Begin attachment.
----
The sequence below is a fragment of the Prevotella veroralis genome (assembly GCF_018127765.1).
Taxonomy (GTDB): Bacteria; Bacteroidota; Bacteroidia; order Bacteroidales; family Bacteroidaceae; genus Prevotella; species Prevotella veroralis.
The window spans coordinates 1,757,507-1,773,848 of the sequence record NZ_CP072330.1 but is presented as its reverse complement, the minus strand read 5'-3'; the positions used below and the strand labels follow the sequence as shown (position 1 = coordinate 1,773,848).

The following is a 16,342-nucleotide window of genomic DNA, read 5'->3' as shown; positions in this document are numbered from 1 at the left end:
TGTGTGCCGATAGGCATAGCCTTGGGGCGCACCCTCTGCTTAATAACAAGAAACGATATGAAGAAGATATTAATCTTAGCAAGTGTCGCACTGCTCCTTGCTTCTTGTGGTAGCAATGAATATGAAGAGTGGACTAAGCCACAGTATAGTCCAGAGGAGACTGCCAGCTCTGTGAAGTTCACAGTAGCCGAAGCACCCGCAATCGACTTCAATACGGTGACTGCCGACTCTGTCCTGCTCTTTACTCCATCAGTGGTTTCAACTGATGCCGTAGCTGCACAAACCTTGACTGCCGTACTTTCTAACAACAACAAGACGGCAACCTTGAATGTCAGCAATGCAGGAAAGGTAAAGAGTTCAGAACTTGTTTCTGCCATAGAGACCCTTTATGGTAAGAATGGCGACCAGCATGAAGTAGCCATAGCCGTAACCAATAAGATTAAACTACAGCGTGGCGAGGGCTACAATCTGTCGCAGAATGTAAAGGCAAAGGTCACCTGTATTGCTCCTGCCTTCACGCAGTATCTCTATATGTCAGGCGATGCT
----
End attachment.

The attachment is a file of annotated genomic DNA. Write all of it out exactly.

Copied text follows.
The sequence below is a fragment of the Prevotella veroralis genome (assembly GCF_018127765.1).
Taxonomy (GTDB): Bacteria; Bacteroidota; Bacteroidia; order Bacteroidales; family Bacteroidaceae; genus Prevotella; species Prevotella veroralis.
The window spans coordinates 1,757,507-1,773,848 of the sequence record NZ_CP072330.1 but is presented as its reverse complement, the minus strand read 5'-3'; the positions used below and the strand labels follow the sequence as shown (position 1 = coordinate 1,773,848).

The following is a 16,342-nucleotide window of genomic DNA, read 5'->3' as shown; positions in this document are numbered from 1 at the left end:
TGTGTGCCGATAGGCATAGCCTTGGGGCGCACCCTCTGCTTAATAACAAGAAACGATATGAAGAAGATATTAATCTTAGCAAGTGTCGCACTGCTCCTTGCTTCTTGTGGTAGCAATGAATATGAAGAGTGGACTAAGCCACAGTATAGTCCAGAGGAGACTGCCAGCTCTGTGAAGTTCACAGTAGCCGAAGCACCCGCAATCGACTTCAATACGGTGACTGCCGACTCTGTCCTGCTCTTTACTCCATCAGTGGTTTCAACTGATGCCGTAGCTGCACAAACCTTGACTGCCGTACTTTCTAACAACAACAAGACGGCAACCTTGAATGTCAGCAATGCAGGAAAGGTAAAGAGTTCAGAACTTGTTTCTGCCATAGAGACCCTTTATGGTAAGAATGGCGACCAGCATGAAGTAGCCATAGCCGTAACCAATAAGATTAAACTACAGCGTGGCGAGGGCTACAATCTGTCGCAGAATGTAAAGGCAAAGGTCACCTGTATTGCTCCTGCCTTCACGCAGTATCTCTATATGTCAGGCGATGCT